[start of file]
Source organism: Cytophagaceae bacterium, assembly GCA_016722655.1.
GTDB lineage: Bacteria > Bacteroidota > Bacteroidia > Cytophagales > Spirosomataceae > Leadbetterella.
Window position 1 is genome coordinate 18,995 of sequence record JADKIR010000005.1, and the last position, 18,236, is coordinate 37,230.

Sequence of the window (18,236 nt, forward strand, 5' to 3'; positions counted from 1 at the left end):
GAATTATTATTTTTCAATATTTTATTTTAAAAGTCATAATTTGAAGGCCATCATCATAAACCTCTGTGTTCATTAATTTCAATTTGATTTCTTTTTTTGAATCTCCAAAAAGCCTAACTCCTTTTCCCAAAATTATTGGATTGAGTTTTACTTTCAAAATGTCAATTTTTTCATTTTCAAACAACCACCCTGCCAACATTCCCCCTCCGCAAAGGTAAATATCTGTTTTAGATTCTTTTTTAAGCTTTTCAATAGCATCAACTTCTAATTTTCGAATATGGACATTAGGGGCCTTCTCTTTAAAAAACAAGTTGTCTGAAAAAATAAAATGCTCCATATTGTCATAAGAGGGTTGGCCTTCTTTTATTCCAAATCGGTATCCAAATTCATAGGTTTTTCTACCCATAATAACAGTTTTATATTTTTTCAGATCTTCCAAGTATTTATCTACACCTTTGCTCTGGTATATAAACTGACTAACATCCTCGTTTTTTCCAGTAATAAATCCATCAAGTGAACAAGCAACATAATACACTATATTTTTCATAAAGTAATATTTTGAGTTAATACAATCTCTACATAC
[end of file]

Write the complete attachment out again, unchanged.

Source organism: Cytophagaceae bacterium, assembly GCA_016722655.1.
GTDB lineage: Bacteria > Bacteroidota > Bacteroidia > Cytophagales > Spirosomataceae > Leadbetterella.
Window position 1 is genome coordinate 18,995 of sequence record JADKIR010000005.1, and the last position, 18,236, is coordinate 37,230.

Sequence of the window (18,236 nt, forward strand, 5' to 3'; positions counted from 1 at the left end):
GAATTATTATTTTTCAATATTTTATTTTAAAAGTCATAATTTGAAGGCCATCATCATAAACCTCTGTGTTCATTAATTTCAATTTGATTTCTTTTTTTGAATCTCCAAAAAGCCTAACTCCTTTTCCCAAAATTATTGGATTGAGTTTTACTTTCAAAATGTCAATTTTTTCATTTTCAAACAACCACCCTGCCAACATTCCCCCTCCGCAAAGGTAAATATCTGTTTTAGATTCTTTTTTAAGCTTTTCAATAGCATCAACTTCTAATTTTCGAATATGGACATTAGGGGCCTTCTCTTTAAAAAACAAGTTGTCTGAAAAAATAAAATGCTCCATATTGTCATAAGAGGGTTGGCCTTCTTTTATTCCAAATCGGTATCCAAATTCATAGGTTTTTCTACCCATAATAACAGTTTTATATTTTTTCAGATCTTCCAAGTATTTATCTACACCTTTGCTCTGGTATATAAACTGACTAACATCCTCGTTTTTTCCAGTAATAAATCCATCAAGTGAACAAGCAACATAATACACTATATTTTTCATAAAGTAATATTTTGAGTTAATACAATCTCTACATAC